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How do you prove $\def\rank{\operatorname{rank}}\rank(f_3 \circ f_2) + \rank(f_2 \circ f_1) \leq \rank(f_3 \circ f_2 \circ f_1) + \rank(f_2) $?

The Frobenius inequality of linear algebra, with $A,B,C\in M_n(\mathbb{F})$, is: $$\operatorname{rank}{AB}+\operatorname{rank}{BC}\le\operatorname{rank}{B}+\operatorname{rank}{ABC}$$

  • $\begingroup$ In wikipedia, I've already read the proof you referred to. What I don't understand is, what is $\ker{ABC}/\ker{BC}$ and why that projection is one-to-one? $\endgroup$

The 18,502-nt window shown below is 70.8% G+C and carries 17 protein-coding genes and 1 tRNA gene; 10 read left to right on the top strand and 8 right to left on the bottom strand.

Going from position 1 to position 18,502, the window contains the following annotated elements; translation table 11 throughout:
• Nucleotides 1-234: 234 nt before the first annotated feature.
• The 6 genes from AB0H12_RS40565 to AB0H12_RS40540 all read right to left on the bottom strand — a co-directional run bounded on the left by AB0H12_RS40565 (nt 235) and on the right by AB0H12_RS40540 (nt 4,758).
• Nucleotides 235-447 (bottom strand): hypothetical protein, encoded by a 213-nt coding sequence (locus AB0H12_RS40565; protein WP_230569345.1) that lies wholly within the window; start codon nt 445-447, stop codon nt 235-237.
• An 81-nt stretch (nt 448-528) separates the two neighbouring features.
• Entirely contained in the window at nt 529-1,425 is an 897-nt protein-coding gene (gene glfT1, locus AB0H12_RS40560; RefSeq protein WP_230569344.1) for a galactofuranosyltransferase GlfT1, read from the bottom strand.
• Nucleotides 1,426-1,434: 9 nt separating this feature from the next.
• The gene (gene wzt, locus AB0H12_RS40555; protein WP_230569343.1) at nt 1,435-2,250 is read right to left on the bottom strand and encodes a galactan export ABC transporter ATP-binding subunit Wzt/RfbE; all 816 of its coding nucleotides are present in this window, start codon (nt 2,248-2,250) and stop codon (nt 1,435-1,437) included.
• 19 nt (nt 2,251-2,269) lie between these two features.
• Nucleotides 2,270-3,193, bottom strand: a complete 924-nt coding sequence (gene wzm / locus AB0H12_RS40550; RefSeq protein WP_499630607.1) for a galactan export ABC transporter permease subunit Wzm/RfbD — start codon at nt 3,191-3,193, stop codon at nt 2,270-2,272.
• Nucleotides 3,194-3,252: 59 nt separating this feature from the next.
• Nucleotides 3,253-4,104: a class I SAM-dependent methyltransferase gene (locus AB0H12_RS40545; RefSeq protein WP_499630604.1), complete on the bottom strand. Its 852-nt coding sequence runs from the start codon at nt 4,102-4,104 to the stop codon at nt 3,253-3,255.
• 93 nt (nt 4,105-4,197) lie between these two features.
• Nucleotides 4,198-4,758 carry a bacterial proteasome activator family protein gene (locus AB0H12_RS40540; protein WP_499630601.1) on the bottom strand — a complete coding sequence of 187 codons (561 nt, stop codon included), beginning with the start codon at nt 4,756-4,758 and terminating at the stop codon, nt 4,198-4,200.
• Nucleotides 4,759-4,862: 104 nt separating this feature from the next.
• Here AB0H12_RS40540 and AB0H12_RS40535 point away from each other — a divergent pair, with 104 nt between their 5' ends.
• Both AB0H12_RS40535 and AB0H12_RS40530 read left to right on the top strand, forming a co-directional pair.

– xzhu
    Sep 19, 2012 at 0:03
  • $\begingroup$ This is also a duplicate of math.stackexchange.com/questions/497830/… . $\endgroup$ Jul 23, 2016 at 15:40

1 Answer 1


To answer your more focused question in the comment:

The clear candidate map is $x\mapsto Cx +\ker (B)$, which gives you a homomorphism from $\ker(ABC)\rightarrow \ker(AB)/\ker(B)$.

Modding out by this map's kernel, which happens to be $\ker(BC)$, the new map from $\ker(ABC)/\ker(BC)\rightarrow \ker(AB)/\ker(B)$ is necessarily an injection. (This is just an isomorphism theorem.)

I'll also add that there is no indication that it is (or even needs to be) onto, so it's not really a projection.

From that point on, presumably you are working with all finite dimensional spaces, so this isomorphism gives you the inequality $\dim(\ker(ABC))-\dim(\ker(BC))\leq \dim(\ker(AB))-\dim(\ker(B))$


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